What you need to know

  • Hives can be caused by a viral infection, a reaction to food or medication, or other environmental factors.
  • It can be difficult to figure out the cause of your child's hives.
  • Hive aren't contagious and in most cases, they settle down in a day or two and can be managed at home.
  • Sometimes hives are a sign of a serious allergic reaction, drug reaction or even life-threatening anaphylaxis.

What causes hives?

Many factors can trigger hives and it can be hard to figure out the cause. Hives can be caused by:

  • viral infection 
  • reaction to medication or food 
  • insect stings 
  • physical contact with something that causes a allergic reaction (a plant or latex in rubber gloves).

If your child keeps getting hives, try to figure out what is causing the rash. Does your child get hives when they eat a specific food, go to a certain place or take a particular type of medication?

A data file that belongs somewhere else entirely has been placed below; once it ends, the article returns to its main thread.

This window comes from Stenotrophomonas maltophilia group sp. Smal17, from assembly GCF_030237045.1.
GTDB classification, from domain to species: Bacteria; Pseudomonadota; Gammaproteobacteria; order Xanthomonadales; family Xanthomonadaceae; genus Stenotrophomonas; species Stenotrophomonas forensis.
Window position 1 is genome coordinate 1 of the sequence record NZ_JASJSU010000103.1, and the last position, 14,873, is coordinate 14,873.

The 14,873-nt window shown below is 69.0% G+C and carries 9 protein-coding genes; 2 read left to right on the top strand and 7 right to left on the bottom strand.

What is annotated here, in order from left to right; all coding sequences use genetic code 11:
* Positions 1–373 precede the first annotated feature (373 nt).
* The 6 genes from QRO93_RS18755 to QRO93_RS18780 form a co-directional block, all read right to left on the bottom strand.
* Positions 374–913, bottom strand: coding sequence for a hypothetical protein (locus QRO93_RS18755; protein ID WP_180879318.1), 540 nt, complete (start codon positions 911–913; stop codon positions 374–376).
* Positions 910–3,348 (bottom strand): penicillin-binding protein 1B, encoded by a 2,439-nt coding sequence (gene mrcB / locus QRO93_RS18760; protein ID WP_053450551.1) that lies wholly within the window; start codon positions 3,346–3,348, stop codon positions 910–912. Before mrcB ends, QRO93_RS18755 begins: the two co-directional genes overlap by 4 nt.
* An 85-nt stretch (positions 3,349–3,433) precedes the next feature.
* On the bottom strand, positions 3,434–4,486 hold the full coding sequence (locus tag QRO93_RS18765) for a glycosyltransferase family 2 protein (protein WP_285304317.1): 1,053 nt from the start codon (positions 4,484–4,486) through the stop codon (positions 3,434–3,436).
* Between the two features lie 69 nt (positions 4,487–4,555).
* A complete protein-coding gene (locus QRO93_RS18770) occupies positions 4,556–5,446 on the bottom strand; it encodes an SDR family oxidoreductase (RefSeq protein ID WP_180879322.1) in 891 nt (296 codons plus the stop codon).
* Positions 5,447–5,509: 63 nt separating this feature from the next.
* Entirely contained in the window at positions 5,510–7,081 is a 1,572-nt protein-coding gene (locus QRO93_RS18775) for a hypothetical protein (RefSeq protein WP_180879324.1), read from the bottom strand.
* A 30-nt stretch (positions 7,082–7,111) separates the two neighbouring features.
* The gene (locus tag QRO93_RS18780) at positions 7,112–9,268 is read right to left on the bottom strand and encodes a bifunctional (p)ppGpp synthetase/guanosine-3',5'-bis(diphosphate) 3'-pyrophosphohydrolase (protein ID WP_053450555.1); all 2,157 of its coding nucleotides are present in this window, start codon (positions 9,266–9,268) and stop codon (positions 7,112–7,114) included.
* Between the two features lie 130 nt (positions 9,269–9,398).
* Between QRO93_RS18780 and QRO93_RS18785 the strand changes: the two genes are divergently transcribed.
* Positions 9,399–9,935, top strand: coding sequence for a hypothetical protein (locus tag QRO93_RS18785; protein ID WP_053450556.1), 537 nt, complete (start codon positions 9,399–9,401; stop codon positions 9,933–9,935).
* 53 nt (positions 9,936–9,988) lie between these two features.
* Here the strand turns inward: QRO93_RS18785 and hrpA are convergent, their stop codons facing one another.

(DermNet NZ)

(DermNet NZ)

Treatment

If your little one is experiencing hives, you can help: 

  • try to minimise itching and irritating your child’s skin
  • apply a soothing anti-itch medication to the area with hives
  • give your child a cool bath to relive itching
  • you may give your child an antihistamine, after discussing it with GP or pharmacist.

When to visit a doctor

Hives usually settle down within a day or two and typically cause no harm. However, sometimes hives can be a sign of a serious allergic reaction, drug reaction or even life-threatening anaphylaxis (difficulty breathing, swelling of the tongue and throat).

If you are worried about your child, or you aren’t sure what to do, call PlunketLine or ring your doctor. 

When to call 111

Call 111 in New Zealand immediately, if your child has:

  • a rash within 20 minutes of eating or taking a new medicine 
  • swelling in the lips, mouth or airway that makes it hard to breathe.
Anaphylaxis

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